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Re: Active Ruy Lopez Repertoire for Black
Reply #16 - 02/11/15 at 17:37:10
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Hi Bobby:  I was not going to say anything but since this topic seems to be still unresolved, I will mention the Modern Steinitz.  Capablanca wrote in Chess FUndamentals that he favored it particularly where he wanted to play for a win as Black.  (!!!)  (Contrast to Capa's comments on the Open: "Of all the Ruy Lopez defenses, I like this [Open] the least..." [Capa then described a game where he commented during the early middlegame that Black was already lost due to the backward c-pawn.])

Anyway, Tim Taylor's book is a fine starting point based on Keres' games.  I note that Taylor only covers Ng8-f6 setups, and you can get a lot of mileage out of Ne7 instead, and the lines with Nh6, f7-f6 and Nf7 are even more ambitious still.  There are tons of great Capablanca, Alekhine, and Keres games in the Modern Steinitz.

Among modern GMs, Robert Hess is the guy to check out.
  
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BobbyDigital80
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Re: Active Ruy Lopez Repertoire for Black
Reply #15 - 02/09/15 at 06:20:29
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GMTonyKosten wrote on 02/08/15 at 10:19:17:
BobbyDigital80 wrote on 01/31/15 at 23:16:02:
Does anyone have any suggestions for an active Ruy Lopez repertoire for black?


A couple of questions, what level are we talking about, and what sort of player are you?
I've played a lot of risky Spanish lines as Black over the years, and have only very rarely found myself facing critical variations, and this includes playing quite strong GMs! Obviously if you are playing opponents somewhat weaker than this then there is a lot of choice.


Hi Tony,
I'm about 2150 USCF and 2050 FIDE. I guess I'd say the sort of player I am is that I like activity with a pretty strong positional basis. I don't like wild gambits or "boring" openings. I also don't like to play lines as black where White can pretty easily achieve a draw in the opening.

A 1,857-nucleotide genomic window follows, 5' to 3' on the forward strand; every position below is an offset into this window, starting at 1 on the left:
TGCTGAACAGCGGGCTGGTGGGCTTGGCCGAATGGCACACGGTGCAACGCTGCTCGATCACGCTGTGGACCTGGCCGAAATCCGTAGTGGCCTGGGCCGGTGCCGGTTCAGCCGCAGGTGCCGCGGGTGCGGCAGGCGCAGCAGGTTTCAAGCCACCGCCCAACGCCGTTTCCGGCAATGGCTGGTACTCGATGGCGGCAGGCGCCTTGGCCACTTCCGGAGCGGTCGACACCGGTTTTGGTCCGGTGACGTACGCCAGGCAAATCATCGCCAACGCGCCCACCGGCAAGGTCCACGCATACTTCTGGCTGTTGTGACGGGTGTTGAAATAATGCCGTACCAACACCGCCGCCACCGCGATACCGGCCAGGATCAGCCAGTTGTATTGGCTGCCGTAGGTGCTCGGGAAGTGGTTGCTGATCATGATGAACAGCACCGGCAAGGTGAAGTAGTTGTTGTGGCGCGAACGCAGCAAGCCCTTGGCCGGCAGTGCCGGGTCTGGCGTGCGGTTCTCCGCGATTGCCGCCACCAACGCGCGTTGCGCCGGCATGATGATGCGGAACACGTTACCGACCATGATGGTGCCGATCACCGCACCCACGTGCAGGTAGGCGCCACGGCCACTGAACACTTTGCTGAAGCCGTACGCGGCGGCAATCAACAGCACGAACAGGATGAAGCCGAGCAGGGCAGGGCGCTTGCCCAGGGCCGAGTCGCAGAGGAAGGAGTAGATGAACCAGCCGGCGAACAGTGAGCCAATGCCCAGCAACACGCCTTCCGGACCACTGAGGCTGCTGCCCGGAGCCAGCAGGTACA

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Re: Active Ruy Lopez Repertoire for Black
Reply #14 - 02/08/15 at 21:06:56
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In the above mentioned book the authors follow the game Shennum-Rodin, email 2001 up to move 13 as their main line and consider Black to be slightly better. Perhaps White can improve somewhere but the combination of Bg2 with Ne2 doesn´t feel right to me when Black has opened up the centre with ...d5.

The knight is better off on f3 in this case. To get back on topic, in the Cozio Black obviously doesn´t have the option of putting the knight on f6.
  
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Re: Active Ruy Lopez Repertoire for Black
Reply #13 - 02/08/15 at 20:28:49
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I wonder just where the disagreement lies re that Vienna line; such folk as Alexander Finkel (in a 2012 Yearbook article), John Nunn and Reuben Fine have considered it as leading to equality.
  
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Re: Active Ruy Lopez Repertoire for Black
Reply #12 - 02/08/15 at 20:03:40
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Stigma wrote on 02/08/15 at 17:32:46:
Are you talking about style/taste here, or are you actually saying this Vienna line is bad enough that White isn't even equal?


Both. I´m with Lysyj & Ovetchkin here who end their coverage of this line of the Vienna in "The Open Games for Black" with =+.

Stigma wrote on 02/08/15 at 17:32:46:
Maybe the 3...a6 4.Ba4 Nge7 move order gives move options against this attempted Vienna transposition, I'm not sure.


It might, but then you would also have to reckon with 5.Bb3. Dreev considers White to be better here. I haven´t looked at this since one of the points of the Cozio to me is to avoid the Exchange Variation.
  
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Re: Active Ruy Lopez Repertoire for Black